What Not to Do if You Want Satisfied Customers
During a conference roundtable on challenges people had in striving to create customer satisfaction, one of the participants, Victor, described his recent experience. He said that in reviewing his customers’ requirements, he saw a way to add functionality that would give them something better than what they had asked for. So he proceeded to develop this solution, certain that exceeding expectations was the key to success. When he presented his solution to Leslie, his key customer contact, he was shocked when she rejected it outright. “It’s not what we asked for,” she told him. Period. End of discussion.
“Why even bother trying to please them?” Victor asked the group, frustration evident in his voice. “You go above and beyond and they’re still not happy.”
It took some prodding to get Victor to admit that he hadn’t alerted his customers that he was developing this grand solution. Upon hearing that admission, participants offered numerous possible explanations for Leslie’s reaction. One participant commented that some people don’t like surprises. Maybe they should be able to deal with the unexpected, but they can’t. As a result, when confronted with something other than what they were anticipating, they may summarily reject it or find fault with it.
Another participant pointed out that sometimes it’s not the solution that customers reject, but rather the fact that they had no say in its formulation. Having some input into key decisions is important to many people, and not having that input can lead them to react negatively to something they might otherwise have been receptive to.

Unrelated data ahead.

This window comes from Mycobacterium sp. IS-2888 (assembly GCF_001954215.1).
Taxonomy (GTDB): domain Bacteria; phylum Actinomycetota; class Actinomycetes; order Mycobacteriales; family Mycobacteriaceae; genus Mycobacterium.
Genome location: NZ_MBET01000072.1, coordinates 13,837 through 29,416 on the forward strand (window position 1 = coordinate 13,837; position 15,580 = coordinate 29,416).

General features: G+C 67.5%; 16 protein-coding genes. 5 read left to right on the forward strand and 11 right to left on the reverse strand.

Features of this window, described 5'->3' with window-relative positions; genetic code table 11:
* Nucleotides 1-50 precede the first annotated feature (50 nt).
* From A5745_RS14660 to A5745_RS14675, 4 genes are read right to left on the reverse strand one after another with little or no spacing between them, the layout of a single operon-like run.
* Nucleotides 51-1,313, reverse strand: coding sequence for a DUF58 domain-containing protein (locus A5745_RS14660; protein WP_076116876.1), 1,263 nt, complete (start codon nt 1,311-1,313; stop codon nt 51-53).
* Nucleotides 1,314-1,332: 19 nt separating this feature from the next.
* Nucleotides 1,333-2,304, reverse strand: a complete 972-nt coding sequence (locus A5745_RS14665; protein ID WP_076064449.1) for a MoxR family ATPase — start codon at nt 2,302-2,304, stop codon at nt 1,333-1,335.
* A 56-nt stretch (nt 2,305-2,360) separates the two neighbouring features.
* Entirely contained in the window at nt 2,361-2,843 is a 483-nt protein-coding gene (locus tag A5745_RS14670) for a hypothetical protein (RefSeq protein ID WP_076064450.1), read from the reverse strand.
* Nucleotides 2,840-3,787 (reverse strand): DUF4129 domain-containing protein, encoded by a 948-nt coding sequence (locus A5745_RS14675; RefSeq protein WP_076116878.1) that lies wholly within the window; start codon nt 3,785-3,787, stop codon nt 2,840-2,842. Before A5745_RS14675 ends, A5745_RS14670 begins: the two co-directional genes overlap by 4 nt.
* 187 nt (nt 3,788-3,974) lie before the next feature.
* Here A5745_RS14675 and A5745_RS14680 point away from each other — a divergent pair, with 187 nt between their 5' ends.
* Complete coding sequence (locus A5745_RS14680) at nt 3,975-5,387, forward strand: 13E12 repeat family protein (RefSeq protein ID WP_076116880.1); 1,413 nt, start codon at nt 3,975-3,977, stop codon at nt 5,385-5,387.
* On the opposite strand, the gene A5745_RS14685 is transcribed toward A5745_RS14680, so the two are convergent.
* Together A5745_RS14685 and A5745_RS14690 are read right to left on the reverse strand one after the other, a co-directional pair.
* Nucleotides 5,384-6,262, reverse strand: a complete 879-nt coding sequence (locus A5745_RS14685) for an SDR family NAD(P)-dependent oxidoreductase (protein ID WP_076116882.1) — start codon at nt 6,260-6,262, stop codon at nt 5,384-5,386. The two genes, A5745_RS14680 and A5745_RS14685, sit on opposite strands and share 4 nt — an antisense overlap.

Other possibilities: Leslie may have been acting on a mandate from her manager to create the system exactly as specified, and her next performance review may have hinged on how well she did so. Or perhaps Leslie was trying to recover from falling short in past projects, which meant she had to get the project done right—and “right” meant exactly according to requirements.
Another possibility that someone raised is that Victor may have done a mediocre job of presenting his solution to Leslie. Maybe his description was too abstract, or overly detailed, or focused on features and not benefits. Maybe he gushed or talked too fast or used too much technical jargon.
Victor didn’t know which of these possibilities, or any other, might have accounted for Leslie’s reaction. But he gradually, if reluctantly, accepted that taking matters into his own hands was not a reliable way to ensure customer satisfaction. Thanks to Victor, everyone left the session with food for thought about what can help—and what can hinder—the creation of customer satisfaction.